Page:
Scientists Fine-Tune Thin Films of DNA with Eye Toward Biomedical Devices

Using DNA from salmon, researchers in South Korea hope to make better biomedical and other photonic devices based on organic thin films. Often used in cancer treatments and health monitoring, thin films have all the capabilities of silicon-based devices with the possible added advantage of being more compatible with living tissue. A thin film is just what it sounds like, a layer of material only nanometers or micrometers thick that can be used to channel light. If the film is a dielectric--that is, an insulator such as glass--it can be used without worrying that it might conduct electricity. "DNA is the most abundant organic material, and it is a transparent dielectric, comparable to silica," said Dr. Kyunghwan "Ken" Oh, of the Photonic Device Physics Laboratory at Yonsei University, Seoul, South Korea. In the November 1, 2017 issue of Optical Materials Express, from The Optical Society (OSA), Dr. Oh and his colleagues lay out their method for fabricating the thin films of DNA in a way that gives them fine control over the material's optical and thermal properties. The open-access article is titled “Cationic Lipid Binding Control in DNA Based Biopolymer and Its Impacts on Optical and Thermo-Optic Properties of Thin Solid Films." As the basis for the silica glass that makes up optical fibers, silicon has long been a dominant material in inorganic photonic devices because it's readily available and easy to work with from the materials perspective. Dr. Oh argues that DNA can play the same role in organic photonic devices because it can be found throughout the living world. It could, for instance, be used to make waveguides similar to silica fibers to carry light within the body. Organic devices should also be easy to manufacture, more flexible than silicon and environmentally friendly.

ASEMV 2017 Annual Meeting (Exosomes & Microvesicles) in Asilomar, California (October 8-12); Program Now Available

The American Society for Exosomes and Microvesicles (ASEMV) is inviting interested scientists to the ASEMV 2017 meeting, to be held October 8-12, 2017 at the Asilomar Conference Center in California. This center is located on the Monterrey peninsula, just south of San Francisco ( The meeting will cover the full breadth of the exosome field, from basic cell biology to clinical applications, and follow the ASEMV tradition of inclusion and diversity as participants learn about the latest advances in the field. ASEMV 2017 is a forum for learning the latest discoveries in the field of exosomes, microvesicles, and extracellular RNAs. Over the course of four days at the Asilomar Conference Center, ASEMV 2017 will offer presentations from leading scientists and young researchers. Topics will span the breadth of the extracellular vesicle/RNA field, including the basic sciences, disease research, translation efforts, and clinical applications. Talks will be presented in multiple sessions, beginning at 7 pm on Sunday, October 8, 2017, and concluding at 4 pm on Thursday, October 12, 2017. Poster sessions will run throughout the meeting, with ample time to get to know your colleagues in the field and explore the many opportunities in this rapidly expanding field. Please see the links below. The meeting program is now available at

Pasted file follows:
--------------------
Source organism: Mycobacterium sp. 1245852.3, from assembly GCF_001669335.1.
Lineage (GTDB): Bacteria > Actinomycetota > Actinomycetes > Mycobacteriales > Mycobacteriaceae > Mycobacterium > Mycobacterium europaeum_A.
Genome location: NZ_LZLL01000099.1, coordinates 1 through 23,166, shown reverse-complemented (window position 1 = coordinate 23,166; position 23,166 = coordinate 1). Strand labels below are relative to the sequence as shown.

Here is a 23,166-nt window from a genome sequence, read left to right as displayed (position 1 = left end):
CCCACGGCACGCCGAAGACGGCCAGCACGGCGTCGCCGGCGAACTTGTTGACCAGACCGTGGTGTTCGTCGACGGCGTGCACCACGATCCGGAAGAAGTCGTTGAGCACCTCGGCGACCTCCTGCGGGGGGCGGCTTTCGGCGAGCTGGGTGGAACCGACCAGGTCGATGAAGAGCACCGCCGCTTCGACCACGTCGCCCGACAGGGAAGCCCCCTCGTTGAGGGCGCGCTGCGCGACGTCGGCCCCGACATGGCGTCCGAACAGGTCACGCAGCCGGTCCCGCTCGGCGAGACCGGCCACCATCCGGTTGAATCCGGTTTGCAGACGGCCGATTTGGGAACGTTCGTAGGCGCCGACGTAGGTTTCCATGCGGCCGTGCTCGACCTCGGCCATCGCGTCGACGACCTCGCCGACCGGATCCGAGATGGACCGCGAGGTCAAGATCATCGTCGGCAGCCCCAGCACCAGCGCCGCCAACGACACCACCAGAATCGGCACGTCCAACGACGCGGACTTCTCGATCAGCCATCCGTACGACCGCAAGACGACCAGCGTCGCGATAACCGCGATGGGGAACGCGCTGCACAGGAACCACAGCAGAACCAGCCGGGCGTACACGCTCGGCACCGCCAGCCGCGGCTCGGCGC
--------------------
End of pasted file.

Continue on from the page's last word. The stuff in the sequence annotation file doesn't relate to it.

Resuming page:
Scientists Develop Broad-Spectrum Peptide Inhibitors of Influenza Virus

A team of researchers from The Scripps Research Institute (TSRI) and Janssen Research & Development (Janssen) has devised artificial peptide molecules that neutralize a broad range of influenza virus strains. Peptides are short chains of amino acids - like proteins but with smaller, simpler structures. These designed molecules have the potential to be developed into medicines that target influenza, which causes up to 500,000 deaths worldwide each year and costs Americans billions of dollars in sick days and lost productivity. The developed peptides block the infectivity of most circulating strains of group 1 influenza A viruses, including H5N1, an avian flu strain that has caused hundreds of human infections and deaths in Asia, and the H1N1 swine flu strain that caused a global pandemic in 2009-10. The scientists designed the peptides to mimic the virus-gripping regions of two recently discovered "super-antibodies" that are known to neutralize virtually all influenza A strains. Antibodies are large proteins that are expensive to produce and must be delivered by injection or infusion--whereas, "the peptides developed in the study have the potential to be medicines delivered via pill-based drugs in the future." "Making small molecules that do essentially what these larger, broadly neutralizing antibodies do is a really exciting and promising strategy against influenza, as our new results show," said co-senior investigator Dr. Ian Wilson, Hansen Professor of Structural Biology at TSRI. The report on the new peptides appeared as an online First Release paper in Science on September 27, 2017. The article is titled “"Potent Peptidic Fusion Inhibitors of Influenza Virus." The two anti-flu super-antibodies on which these peptides are based, called FI6v3 and CR9114, were discovered in 2011 and 2012. Since then, Dr.